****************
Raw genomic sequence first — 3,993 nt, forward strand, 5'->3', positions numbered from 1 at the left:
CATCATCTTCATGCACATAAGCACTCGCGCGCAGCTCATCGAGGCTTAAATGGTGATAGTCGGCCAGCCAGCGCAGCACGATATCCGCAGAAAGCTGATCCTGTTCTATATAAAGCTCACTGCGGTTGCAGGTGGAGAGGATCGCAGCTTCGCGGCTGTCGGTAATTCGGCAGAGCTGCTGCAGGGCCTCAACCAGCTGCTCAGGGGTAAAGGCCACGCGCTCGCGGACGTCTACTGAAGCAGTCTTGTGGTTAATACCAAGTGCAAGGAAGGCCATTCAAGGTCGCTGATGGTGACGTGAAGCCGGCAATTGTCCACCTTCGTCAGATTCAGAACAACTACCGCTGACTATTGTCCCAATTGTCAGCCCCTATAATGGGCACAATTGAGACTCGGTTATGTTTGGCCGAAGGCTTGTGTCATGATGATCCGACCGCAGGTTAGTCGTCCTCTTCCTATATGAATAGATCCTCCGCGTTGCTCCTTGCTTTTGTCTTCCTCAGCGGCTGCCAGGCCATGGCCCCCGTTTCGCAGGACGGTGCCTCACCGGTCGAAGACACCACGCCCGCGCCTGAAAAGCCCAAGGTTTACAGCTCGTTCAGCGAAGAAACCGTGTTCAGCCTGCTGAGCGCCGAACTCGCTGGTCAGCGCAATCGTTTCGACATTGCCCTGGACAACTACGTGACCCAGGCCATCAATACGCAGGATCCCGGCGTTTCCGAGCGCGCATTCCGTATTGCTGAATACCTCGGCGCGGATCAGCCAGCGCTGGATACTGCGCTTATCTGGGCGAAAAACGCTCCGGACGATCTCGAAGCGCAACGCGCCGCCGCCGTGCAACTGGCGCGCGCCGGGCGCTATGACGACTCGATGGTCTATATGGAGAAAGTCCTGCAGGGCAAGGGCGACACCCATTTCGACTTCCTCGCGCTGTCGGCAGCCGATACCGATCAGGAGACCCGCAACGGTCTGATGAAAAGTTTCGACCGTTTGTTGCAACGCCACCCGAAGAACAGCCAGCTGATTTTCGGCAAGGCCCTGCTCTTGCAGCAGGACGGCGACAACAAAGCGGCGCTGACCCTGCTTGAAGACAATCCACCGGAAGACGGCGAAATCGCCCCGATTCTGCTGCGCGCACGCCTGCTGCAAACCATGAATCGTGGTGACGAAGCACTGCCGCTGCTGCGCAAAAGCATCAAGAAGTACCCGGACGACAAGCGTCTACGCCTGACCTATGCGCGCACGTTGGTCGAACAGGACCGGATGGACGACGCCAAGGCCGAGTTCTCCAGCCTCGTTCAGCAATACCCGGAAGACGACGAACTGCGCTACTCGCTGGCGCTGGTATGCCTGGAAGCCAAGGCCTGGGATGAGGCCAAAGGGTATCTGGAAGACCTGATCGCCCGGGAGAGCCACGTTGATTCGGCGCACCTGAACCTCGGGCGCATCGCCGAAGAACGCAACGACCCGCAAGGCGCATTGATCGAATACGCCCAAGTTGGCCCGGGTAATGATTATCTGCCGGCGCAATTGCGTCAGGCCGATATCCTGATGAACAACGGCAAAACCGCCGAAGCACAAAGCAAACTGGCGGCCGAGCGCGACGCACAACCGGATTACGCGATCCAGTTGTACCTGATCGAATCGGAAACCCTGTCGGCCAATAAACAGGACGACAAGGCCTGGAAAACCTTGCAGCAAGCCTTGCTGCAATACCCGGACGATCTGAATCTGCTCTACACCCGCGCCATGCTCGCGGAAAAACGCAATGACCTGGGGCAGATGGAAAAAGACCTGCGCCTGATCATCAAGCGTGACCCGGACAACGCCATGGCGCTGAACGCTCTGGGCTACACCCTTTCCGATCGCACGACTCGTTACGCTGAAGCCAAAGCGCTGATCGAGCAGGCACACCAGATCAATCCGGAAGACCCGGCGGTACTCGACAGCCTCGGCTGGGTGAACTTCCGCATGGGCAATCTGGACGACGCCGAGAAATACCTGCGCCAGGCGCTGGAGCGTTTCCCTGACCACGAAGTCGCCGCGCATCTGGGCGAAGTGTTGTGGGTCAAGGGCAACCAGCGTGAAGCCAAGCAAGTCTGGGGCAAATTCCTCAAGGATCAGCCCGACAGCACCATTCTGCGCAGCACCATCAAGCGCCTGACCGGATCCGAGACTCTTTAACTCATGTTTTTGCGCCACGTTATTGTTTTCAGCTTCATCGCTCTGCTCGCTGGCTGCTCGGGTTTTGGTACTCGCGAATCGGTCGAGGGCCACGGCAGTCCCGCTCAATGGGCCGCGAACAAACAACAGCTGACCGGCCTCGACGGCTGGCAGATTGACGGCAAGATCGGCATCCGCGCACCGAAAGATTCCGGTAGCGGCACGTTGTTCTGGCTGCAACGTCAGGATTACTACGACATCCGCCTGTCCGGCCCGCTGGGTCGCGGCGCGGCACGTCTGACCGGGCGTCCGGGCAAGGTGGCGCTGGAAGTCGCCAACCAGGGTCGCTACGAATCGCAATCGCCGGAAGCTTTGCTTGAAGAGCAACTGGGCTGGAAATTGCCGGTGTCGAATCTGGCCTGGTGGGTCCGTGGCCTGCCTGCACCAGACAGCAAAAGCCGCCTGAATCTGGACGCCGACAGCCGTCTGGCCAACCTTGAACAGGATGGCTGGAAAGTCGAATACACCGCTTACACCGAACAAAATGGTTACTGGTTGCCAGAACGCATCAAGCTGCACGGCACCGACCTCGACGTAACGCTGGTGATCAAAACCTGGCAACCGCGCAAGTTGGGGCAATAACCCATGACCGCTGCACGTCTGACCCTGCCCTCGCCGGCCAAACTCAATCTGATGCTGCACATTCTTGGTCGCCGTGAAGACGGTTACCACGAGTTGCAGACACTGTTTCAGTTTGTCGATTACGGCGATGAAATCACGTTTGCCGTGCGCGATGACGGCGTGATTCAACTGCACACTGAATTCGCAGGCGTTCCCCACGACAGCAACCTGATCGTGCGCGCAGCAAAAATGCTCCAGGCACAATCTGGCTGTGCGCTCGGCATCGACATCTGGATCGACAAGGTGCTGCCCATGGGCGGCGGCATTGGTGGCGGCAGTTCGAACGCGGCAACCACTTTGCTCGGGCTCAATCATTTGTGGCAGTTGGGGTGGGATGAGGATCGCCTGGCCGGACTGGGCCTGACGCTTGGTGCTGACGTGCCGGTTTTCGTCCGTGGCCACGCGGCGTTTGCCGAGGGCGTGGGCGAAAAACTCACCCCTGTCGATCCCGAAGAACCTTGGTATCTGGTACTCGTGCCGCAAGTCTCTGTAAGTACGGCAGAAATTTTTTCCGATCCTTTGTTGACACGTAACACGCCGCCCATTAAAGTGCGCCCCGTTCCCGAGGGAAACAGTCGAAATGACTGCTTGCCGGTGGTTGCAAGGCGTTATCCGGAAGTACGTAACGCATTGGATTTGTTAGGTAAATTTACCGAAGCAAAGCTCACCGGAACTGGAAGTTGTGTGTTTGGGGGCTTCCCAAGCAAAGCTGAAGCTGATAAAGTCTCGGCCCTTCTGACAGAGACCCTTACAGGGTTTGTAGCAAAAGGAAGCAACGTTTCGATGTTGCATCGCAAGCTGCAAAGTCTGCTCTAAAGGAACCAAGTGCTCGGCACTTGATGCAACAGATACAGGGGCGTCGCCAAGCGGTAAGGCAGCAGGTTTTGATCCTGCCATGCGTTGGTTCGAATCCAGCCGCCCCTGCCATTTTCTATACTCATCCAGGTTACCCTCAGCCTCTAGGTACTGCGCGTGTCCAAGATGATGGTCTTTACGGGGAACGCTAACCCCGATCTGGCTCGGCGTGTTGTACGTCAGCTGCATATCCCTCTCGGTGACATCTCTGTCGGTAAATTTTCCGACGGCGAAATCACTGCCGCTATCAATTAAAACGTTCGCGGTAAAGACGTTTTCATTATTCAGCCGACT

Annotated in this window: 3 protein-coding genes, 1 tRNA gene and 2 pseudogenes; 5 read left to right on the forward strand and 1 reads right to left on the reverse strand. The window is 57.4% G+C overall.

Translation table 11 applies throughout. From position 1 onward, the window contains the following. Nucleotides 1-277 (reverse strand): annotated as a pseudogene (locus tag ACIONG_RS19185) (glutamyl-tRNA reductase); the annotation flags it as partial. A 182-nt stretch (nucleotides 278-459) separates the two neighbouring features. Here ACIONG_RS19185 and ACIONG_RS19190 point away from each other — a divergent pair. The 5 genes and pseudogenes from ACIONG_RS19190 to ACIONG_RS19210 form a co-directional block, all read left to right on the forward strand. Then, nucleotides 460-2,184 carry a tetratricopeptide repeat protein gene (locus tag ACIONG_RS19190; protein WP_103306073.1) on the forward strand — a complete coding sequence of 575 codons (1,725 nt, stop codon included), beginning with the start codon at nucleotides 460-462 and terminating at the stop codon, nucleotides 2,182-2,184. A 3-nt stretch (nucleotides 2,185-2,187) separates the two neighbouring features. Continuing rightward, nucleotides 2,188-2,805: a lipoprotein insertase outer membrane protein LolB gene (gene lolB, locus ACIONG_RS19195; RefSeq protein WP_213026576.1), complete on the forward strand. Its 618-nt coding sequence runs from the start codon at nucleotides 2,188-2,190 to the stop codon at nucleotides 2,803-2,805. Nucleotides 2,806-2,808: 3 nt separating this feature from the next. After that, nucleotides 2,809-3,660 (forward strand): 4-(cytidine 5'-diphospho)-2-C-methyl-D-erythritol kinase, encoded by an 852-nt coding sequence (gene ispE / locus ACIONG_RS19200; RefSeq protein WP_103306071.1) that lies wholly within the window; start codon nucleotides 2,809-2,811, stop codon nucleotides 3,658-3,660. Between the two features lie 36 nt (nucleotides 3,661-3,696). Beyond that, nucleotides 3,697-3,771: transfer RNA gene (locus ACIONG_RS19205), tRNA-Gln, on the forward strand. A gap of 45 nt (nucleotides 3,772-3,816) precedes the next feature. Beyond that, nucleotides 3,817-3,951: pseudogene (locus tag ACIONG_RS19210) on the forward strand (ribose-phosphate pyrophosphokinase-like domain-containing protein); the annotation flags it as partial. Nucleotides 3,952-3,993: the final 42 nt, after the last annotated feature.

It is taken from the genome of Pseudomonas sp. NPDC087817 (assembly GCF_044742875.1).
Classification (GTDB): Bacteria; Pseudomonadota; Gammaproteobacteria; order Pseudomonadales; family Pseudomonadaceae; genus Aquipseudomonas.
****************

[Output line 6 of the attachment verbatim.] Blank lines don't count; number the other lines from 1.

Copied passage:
Classification (GTDB): Bacteria; Pseudomonadota; Gammaproteobacteria; order Pseudomonadales; family Pseudomonadaceae; genus Aquipseudomonas.